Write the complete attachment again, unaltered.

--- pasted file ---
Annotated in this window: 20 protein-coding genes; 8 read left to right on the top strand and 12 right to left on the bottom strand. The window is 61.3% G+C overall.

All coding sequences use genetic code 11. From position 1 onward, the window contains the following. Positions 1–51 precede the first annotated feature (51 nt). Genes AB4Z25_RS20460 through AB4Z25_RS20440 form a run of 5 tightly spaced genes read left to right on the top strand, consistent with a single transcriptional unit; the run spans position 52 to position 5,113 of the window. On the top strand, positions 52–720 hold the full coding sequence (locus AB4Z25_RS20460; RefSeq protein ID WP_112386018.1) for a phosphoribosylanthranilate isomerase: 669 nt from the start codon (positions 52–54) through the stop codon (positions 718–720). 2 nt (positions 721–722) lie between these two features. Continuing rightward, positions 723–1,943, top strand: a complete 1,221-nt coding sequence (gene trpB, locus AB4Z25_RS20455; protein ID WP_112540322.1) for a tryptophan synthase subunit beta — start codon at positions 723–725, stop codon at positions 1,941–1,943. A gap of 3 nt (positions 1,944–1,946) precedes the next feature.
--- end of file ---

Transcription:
Annotated in this window: 20 protein-coding genes; 8 read left to right on the top strand and 12 right to left on the bottom strand. The window is 61.3% G+C overall.

All coding sequences use genetic code 11. From position 1 onward, the window contains the following. Positions 1–51 precede the first annotated feature (51 nt). Genes AB4Z25_RS20460 through AB4Z25_RS20440 form a run of 5 tightly spaced genes read left to right on the top strand, consistent with a single transcriptional unit; the run spans position 52 to position 5,113 of the window. On the top strand, positions 52–720 hold the full coding sequence (locus AB4Z25_RS20460; RefSeq protein ID WP_112386018.1) for a phosphoribosylanthranilate isomerase: 669 nt from the start codon (positions 52–54) through the stop codon (positions 718–720). 2 nt (positions 721–722) lie between these two features. Continuing rightward, positions 723–1,943, top strand: a complete 1,221-nt coding sequence (gene trpB, locus AB4Z25_RS20455; protein ID WP_112540322.1) for a tryptophan synthase subunit beta — start codon at positions 723–725, stop codon at positions 1,941–1,943. A gap of 3 nt (positions 1,944–1,946) precedes the next feature.